Summary (Masterplots II: African American Literature, Revised Edition)
Singing in the Comeback Choir is a multilayered novel that touches on personal and social problems within both changing neighborhoods and newly established communities. Maxine McCoy, once a teacher in South Philadelphia, has become a television producer in the fast-paced, competitive world of the Los Angeles entertainment industry. At the novel’s outset, her life is complicated by several factors: Her popular production, The Ted Graham Show, has lost some of its viewers, and ratings week is approaching. She is newly pregnant but is still suffering the loss of a stillborn baby and her husband Satchel’s subsequent brief affair. Finally, her seventy-eight-year-old grandmother, Lindy, has suffered a stroke and needs immediate help. Maxine must either spend a few weeks away from her temperamental star, whose success seems dependent on her calming influence, or ignore the plight of the woman who had raised her. At the risk of her job and future, Maxine returns to her childhood home and her grandmother.
In her youth, Lindy had been a much-beloved singer. Her life touring on the road became unsustainable, however, owing to a thieving manager, straitened circumstances, and her need to care for Maxine. Lindy responded by turning her home into her concert stage, filling it with singing and music. The neighborhood was still safely lower middle class when Maxine left for her new career, but she returns to a startlingly different situation. The area has become unsafe at night, and a brothel flourishes across the street. Young men roam the streets looking for trouble or drugs, the lawns have run to ruin, and graffiti is scrawled on every surface. Many old neighbors remain, but they are dispirited, worried about their children’s futures—and even their survival. Lindy’s home is now silent, barren, and joyless. She no longer sings, her voice having atrophied, and her days are filled with sleep, cigarettes, and bourbon. A small fire caused by an untended cigarette has made it possible that Lindy will be moved to a care facility, but she is still strong enough vehemently to protest such a move.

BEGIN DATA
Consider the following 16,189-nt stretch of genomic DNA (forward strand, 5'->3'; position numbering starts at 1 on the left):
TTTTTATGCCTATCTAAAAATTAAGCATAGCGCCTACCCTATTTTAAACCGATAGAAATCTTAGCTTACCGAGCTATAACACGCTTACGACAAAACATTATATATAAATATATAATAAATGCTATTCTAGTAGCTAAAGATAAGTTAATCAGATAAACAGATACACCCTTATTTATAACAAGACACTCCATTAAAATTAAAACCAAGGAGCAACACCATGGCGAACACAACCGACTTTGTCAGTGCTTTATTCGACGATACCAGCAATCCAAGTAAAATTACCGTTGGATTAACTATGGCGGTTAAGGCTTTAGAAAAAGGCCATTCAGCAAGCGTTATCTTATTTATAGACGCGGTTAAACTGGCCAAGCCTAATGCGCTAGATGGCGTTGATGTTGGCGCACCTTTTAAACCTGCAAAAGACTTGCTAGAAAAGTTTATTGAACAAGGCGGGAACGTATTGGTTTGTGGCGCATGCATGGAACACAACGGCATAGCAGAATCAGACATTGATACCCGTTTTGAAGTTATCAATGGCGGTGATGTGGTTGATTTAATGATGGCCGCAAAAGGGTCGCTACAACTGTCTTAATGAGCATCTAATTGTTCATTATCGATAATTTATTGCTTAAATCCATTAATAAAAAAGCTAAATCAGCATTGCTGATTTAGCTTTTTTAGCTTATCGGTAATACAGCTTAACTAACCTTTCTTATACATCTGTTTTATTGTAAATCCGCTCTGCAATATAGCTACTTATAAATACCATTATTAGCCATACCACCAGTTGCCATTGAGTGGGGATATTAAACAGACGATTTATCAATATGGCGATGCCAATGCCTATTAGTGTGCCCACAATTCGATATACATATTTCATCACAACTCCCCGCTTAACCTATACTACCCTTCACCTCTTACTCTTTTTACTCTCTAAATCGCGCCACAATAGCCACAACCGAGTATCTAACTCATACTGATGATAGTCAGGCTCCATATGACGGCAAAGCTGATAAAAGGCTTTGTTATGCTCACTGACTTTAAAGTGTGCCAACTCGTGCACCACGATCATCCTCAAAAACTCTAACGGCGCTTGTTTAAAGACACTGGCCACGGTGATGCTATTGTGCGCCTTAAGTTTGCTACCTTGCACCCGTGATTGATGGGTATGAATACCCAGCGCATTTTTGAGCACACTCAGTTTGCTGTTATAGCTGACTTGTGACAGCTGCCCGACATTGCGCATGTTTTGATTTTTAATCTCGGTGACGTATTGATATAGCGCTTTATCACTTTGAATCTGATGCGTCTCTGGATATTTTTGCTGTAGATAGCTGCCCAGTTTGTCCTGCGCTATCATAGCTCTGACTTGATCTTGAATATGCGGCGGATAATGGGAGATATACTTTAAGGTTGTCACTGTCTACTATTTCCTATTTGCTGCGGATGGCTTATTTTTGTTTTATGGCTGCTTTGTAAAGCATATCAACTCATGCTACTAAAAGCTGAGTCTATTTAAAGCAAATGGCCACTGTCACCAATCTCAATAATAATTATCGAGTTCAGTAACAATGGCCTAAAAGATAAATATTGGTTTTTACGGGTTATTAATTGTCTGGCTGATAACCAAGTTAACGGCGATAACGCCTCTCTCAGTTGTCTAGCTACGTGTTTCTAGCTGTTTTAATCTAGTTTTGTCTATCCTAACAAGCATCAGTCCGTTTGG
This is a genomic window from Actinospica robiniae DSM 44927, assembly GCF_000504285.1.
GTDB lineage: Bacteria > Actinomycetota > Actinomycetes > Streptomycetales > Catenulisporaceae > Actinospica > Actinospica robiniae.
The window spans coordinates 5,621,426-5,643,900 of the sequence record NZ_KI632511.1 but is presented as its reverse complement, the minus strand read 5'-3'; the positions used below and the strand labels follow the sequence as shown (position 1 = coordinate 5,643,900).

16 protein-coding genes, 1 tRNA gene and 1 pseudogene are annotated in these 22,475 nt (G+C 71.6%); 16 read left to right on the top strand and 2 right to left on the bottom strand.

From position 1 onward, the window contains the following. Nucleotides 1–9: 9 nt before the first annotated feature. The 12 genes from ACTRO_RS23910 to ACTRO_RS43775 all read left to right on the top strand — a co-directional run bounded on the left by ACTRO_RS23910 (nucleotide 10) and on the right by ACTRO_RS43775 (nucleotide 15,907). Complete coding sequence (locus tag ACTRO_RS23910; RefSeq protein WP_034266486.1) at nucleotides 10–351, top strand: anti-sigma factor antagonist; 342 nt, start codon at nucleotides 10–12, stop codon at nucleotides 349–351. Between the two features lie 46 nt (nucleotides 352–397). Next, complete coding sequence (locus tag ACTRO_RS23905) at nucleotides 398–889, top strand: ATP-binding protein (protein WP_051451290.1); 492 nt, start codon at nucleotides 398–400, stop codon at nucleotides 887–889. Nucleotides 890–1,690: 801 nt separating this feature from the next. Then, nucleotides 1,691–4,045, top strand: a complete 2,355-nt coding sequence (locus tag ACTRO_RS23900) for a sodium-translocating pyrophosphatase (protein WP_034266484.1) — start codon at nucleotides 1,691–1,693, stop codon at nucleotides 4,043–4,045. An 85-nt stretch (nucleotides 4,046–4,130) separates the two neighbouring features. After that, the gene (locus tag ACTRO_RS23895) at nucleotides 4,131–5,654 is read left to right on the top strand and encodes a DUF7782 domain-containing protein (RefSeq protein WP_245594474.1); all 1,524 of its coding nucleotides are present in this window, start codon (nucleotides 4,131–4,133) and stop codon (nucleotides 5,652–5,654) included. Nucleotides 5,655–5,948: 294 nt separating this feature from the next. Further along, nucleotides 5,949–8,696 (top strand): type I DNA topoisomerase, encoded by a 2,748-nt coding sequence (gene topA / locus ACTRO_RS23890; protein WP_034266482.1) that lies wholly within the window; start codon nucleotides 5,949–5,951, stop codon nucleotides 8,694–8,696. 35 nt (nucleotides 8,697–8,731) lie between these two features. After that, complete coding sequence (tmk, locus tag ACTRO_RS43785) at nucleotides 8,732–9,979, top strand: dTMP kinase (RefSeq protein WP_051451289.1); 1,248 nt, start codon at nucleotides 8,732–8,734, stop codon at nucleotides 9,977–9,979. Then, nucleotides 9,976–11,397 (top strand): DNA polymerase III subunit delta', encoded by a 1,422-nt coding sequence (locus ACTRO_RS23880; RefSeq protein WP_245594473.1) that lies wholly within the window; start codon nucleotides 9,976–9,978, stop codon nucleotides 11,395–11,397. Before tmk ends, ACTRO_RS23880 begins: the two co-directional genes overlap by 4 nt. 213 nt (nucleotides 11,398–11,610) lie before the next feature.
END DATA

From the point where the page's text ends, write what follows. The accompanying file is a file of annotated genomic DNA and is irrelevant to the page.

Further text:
Though at first overwhelmed by the blight and the run-down lives and spirits she witnesses, Maxine soon determines to do all she can to change things. She sets about to restore pride in the neighborhood and to convince Lindy to stop her self-destructive behavior and re-embrace her music.
Bibliography (Masterplots II: African American Literature, Revised Edition)
“Bebe Moore Campbell.” In Notable Black American Women. Book 3. New York: Gale Group, 2002. Provides a comprehensive listing of further readings on the author and her works, as well as an impressive overview of the author’s career and personal life. Includes a somewhat critical review of Singing in the Comeback Choir by Patricia Elam, a Washington Post critic, who says that the book failed to move her in the way earlier works by Campbell had moved her.
Campbell, Bebe Moore. “I Hope I Can Teach a Little Bit.” Interview with Bebe Moore Campbell by Martha Satz. Southwest Review 81 (Spring, 1996): 195-213. This interview took place in November of 1995, and it conveys Campbell’s feelings about the importance of keeping in touch with youngsters in the old neighborhoods and offering them the services of a teacher, counselor, and mentor.
Lumpkins, Barbranda. “Comeback Choir Sings Simple Truths.” Review of Singing in the Comeback Choir, by Bebe Moore Campbell. USA Today, February 26, 1998. Outlines the plot of Campbell’s novel and provides critical commentary that reflects the general critical response to the work. Effectively captures the theme and the message that Campbell hopes to convey.